From 2013 till present I started working for NAMDEB at Oranjemund Private School in Oranjemund.

5. That’s amazing, having learned all that if you are given power to change something in our beautiful country, what would it be and why?
The power to change and transform our education system to something that catches up to where the children are today. I believe I have that power already to some degree, but given a voice to help others realise the need to transform and revolutionize the current system, I believe it will increase the army to get that to happen. Meaning once others also become aware of the need to transform the education system then we’ll become more and thus will make the transformation an easier process.

Our children are bored today with our current system and not just in Namibia but in many countries except maybe Finland, but I hope that this is probably just for now.

I believe our education system is working for a very few, but we need to think about the many who just need something that feeds their drive. Our children are digital natives and way ahead of us especially when it comes to technology. We’re the ones to catch up still; and what better way than to use the very tool that gets them off school work today? Technology. We need to harness its power to meet at middle ground sooner than later before these children completely slip out of our hands.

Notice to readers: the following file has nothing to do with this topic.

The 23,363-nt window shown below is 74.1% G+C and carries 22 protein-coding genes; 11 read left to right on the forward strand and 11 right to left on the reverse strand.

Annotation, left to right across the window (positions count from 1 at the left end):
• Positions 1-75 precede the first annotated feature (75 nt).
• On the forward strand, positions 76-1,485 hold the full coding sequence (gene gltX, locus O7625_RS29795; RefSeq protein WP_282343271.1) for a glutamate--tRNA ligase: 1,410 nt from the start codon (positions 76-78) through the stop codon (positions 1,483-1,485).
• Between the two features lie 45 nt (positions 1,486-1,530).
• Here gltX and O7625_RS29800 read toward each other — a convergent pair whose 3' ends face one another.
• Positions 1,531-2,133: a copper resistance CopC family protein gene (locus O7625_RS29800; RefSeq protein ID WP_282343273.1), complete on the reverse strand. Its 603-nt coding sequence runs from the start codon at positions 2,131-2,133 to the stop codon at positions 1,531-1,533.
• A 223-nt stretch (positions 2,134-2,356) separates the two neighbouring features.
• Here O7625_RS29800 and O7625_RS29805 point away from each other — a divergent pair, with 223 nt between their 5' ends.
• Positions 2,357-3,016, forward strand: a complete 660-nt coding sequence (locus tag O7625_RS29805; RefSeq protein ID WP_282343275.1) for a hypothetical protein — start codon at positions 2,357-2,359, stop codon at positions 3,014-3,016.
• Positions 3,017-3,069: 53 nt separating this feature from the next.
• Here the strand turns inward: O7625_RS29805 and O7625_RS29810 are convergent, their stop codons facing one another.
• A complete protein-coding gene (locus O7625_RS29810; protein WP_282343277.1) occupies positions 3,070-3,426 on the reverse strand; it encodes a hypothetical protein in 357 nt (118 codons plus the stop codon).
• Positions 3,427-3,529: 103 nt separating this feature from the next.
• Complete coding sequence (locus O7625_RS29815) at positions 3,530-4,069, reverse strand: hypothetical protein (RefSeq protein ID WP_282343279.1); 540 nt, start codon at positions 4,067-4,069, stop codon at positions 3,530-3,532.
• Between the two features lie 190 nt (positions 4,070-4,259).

6) If your memory serves you well please tell me two or three names of people that you recalled having taught you in Grade 1 and in Grade 12. 

Here I would need my grade 1 classmates to help me out. I was quite young in grade 1 (4 yrs), but I remember a Meme Maria who sadly passed away a few years ago. In grade 12, that’s easier as it’s more recent. So I remember all of them: e.g. Ms Tietz, Mrs Nolte, Mrs Lourense, Mr Scholtz who was also my hostel superintendent.

7. What is your favourite colour?
At the moment grey. I hope one day to have an absolute colour like black or white.

8. What do you like doing in your spare time?
Reading and rehearsing with the school choir. 

9. Why do you think there are so many cases of gender-based violence in our country?

That question I’ve been asking myself as well for a while now as the whole issue around that still bemuses me.